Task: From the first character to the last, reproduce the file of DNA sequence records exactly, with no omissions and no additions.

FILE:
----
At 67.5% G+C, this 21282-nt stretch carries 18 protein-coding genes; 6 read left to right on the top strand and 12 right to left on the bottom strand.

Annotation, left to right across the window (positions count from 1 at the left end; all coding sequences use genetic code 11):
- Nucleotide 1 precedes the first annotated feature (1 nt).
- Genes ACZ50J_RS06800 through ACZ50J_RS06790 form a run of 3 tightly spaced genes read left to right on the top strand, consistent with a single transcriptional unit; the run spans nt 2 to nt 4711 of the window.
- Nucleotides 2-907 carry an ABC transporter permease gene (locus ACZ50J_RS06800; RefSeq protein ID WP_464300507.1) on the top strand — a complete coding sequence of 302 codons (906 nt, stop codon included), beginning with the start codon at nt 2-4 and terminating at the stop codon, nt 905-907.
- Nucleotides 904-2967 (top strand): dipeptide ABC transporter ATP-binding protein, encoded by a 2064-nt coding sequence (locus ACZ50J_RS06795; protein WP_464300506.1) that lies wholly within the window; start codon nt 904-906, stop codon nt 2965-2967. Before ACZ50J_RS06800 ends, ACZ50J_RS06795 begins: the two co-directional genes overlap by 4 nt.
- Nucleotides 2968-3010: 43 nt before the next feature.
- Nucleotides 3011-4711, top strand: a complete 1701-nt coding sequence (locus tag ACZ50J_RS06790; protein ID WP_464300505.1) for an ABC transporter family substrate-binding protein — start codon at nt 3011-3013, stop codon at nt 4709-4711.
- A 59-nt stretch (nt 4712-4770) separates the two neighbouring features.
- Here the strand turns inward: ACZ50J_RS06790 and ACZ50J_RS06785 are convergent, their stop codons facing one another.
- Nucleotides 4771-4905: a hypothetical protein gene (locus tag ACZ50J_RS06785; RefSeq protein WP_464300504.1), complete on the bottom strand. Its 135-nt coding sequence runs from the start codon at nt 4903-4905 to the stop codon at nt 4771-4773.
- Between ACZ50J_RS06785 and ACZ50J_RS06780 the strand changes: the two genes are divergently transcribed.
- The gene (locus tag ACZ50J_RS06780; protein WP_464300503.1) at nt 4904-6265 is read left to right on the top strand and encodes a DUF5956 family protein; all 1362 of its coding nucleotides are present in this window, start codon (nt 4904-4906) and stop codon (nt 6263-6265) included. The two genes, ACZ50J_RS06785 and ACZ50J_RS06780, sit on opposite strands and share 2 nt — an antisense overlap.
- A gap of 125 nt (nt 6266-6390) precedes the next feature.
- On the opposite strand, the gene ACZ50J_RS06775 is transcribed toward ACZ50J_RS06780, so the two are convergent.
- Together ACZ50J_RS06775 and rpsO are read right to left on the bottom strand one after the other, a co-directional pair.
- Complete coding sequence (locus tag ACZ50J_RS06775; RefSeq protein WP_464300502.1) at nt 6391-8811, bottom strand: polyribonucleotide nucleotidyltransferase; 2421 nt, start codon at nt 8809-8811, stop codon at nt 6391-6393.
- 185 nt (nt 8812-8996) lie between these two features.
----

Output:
At 67.5% G+C, this 21282-nt stretch carries 18 protein-coding genes; 6 read left to right on the top strand and 12 right to left on the bottom strand.

Annotation, left to right across the window (positions count from 1 at the left end; all coding sequences use genetic code 11):
- Nucleotide 1 precedes the first annotated feature (1 nt).
- Genes ACZ50J_RS06800 through ACZ50J_RS06790 form a run of 3 tightly spaced genes read left to right on the top strand, consistent with a single transcriptional unit; the run spans nt 2 to nt 4711 of the window.
- Nucleotides 2-907 carry an ABC transporter permease gene (locus ACZ50J_RS06800; RefSeq protein ID WP_464300507.1) on the top strand — a complete coding sequence of 302 codons (906 nt, stop codon included), beginning with the start codon at nt 2-4 and terminating at the stop codon, nt 905-907.
- Nucleotides 904-2967 (top strand): dipeptide ABC transporter ATP-binding protein, encoded by a 2064-nt coding sequence (locus ACZ50J_RS06795; protein WP_464300506.1) that lies wholly within the window; start codon nt 904-906, stop codon nt 2965-2967. Before ACZ50J_RS06800 ends, ACZ50J_RS06795 begins: the two co-directional genes overlap by 4 nt.
- Nucleotides 2968-3010: 43 nt before the next feature.
- Nucleotides 3011-4711, top strand: a complete 1701-nt coding sequence (locus tag ACZ50J_RS06790; protein ID WP_464300505.1) for an ABC transporter family substrate-binding protein — start codon at nt 3011-3013, stop codon at nt 4709-4711.
- A 59-nt stretch (nt 4712-4770) separates the two neighbouring features.
- Here the strand turns inward: ACZ50J_RS06790 and ACZ50J_RS06785 are convergent, their stop codons facing one another.
- Nucleotides 4771-4905: a hypothetical protein gene (locus tag ACZ50J_RS06785; RefSeq protein WP_464300504.1), complete on the bottom strand. Its 135-nt coding sequence runs from the start codon at nt 4903-4905 to the stop codon at nt 4771-4773.
- Between ACZ50J_RS06785 and ACZ50J_RS06780 the strand changes: the two genes are divergently transcribed.
- The gene (locus tag ACZ50J_RS06780; protein WP_464300503.1) at nt 4904-6265 is read left to right on the top strand and encodes a DUF5956 family protein; all 1362 of its coding nucleotides are present in this window, start codon (nt 4904-4906) and stop codon (nt 6263-6265) included. The two genes, ACZ50J_RS06785 and ACZ50J_RS06780, sit on opposite strands and share 2 nt — an antisense overlap.
- A gap of 125 nt (nt 6266-6390) precedes the next feature.
- On the opposite strand, the gene ACZ50J_RS06775 is transcribed toward ACZ50J_RS06780, so the two are convergent.
- Together ACZ50J_RS06775 and rpsO are read right to left on the bottom strand one after the other, a co-directional pair.
- Complete coding sequence (locus tag ACZ50J_RS06775; RefSeq protein WP_464300502.1) at nt 6391-8811, bottom strand: polyribonucleotide nucleotidyltransferase; 2421 nt, start codon at nt 8809-8811, stop codon at nt 6391-6393.
- 185 nt (nt 8812-8996) lie between these two features.